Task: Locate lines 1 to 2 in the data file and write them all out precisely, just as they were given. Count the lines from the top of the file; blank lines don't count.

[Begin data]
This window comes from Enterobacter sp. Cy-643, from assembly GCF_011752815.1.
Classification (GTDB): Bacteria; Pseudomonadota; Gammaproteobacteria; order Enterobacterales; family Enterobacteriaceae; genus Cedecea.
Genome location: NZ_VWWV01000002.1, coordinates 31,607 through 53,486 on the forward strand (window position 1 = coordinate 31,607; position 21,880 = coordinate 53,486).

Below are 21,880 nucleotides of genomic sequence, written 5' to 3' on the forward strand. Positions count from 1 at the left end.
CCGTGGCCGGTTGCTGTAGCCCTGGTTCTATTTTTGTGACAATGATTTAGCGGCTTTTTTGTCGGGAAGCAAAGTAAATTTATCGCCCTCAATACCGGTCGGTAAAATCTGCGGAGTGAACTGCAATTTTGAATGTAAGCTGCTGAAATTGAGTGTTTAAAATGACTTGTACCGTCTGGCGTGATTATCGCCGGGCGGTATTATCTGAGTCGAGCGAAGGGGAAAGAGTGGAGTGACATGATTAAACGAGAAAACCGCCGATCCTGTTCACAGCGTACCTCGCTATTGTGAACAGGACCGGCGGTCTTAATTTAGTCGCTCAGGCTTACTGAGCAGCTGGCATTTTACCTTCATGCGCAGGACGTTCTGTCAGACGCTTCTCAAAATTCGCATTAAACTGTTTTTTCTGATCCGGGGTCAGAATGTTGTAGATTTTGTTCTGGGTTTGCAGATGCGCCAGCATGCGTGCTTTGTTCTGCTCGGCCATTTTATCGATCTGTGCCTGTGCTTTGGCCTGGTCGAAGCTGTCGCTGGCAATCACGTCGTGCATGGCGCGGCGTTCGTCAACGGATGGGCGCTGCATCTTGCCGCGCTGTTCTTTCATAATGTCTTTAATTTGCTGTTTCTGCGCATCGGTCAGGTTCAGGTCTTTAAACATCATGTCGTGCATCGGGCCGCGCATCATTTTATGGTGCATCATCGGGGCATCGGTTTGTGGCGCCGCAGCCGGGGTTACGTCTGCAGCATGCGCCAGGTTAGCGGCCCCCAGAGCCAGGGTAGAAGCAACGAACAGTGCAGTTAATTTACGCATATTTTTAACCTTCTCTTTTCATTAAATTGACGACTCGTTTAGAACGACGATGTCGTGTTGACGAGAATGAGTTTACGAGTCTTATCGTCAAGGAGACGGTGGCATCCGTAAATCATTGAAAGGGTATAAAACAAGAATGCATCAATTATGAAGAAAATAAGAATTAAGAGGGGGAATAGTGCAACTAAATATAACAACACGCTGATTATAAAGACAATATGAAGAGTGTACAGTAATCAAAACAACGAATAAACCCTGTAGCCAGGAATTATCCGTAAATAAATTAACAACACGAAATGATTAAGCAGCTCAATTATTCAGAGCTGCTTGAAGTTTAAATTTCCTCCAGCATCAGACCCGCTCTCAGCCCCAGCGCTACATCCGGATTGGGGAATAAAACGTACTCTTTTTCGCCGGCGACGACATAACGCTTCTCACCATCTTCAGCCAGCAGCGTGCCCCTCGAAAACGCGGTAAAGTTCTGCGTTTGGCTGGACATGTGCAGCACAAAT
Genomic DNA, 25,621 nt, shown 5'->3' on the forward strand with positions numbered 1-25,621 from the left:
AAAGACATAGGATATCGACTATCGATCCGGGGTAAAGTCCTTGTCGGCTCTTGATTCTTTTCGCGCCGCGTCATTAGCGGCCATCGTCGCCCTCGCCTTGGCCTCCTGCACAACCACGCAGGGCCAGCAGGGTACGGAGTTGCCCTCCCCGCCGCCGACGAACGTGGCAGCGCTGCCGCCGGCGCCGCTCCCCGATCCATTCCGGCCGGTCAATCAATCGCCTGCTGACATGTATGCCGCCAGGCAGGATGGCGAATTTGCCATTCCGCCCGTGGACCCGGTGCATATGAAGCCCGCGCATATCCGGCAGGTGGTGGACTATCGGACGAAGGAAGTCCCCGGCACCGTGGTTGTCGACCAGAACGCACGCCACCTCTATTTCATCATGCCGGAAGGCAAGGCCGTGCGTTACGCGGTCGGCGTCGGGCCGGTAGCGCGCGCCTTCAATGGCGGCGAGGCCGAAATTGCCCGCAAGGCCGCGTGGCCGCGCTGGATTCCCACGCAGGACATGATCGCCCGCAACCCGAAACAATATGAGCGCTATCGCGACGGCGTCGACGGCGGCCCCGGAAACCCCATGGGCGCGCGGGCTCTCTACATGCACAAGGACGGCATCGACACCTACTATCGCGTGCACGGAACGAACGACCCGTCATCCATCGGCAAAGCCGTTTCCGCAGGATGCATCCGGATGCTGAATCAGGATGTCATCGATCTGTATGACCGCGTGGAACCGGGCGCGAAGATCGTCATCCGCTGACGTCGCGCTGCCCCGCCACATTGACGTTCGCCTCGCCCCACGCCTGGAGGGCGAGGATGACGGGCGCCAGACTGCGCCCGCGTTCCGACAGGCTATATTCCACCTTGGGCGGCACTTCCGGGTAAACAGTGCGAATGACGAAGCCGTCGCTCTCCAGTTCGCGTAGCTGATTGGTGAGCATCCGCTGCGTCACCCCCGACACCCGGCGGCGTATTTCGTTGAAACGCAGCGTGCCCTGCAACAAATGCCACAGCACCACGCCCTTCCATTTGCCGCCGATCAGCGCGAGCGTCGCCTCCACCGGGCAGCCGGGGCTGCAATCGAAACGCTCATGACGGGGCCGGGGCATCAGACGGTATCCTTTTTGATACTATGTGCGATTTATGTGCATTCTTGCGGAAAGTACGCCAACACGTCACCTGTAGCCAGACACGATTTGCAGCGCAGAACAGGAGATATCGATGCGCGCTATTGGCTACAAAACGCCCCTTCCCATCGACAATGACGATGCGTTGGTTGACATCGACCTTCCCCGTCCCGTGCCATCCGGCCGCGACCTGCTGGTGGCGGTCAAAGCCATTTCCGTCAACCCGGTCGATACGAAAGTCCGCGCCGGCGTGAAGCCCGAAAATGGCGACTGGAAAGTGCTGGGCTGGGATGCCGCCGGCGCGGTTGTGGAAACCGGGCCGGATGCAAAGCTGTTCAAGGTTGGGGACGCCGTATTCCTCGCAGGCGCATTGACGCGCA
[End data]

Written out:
This window comes from Enterobacter sp. Cy-643, from assembly GCF_011752815.1.
Classification (GTDB): Bacteria; Pseudomonadota; Gammaproteobacteria; order Enterobacterales; family Enterobacteriaceae; genus Cedecea.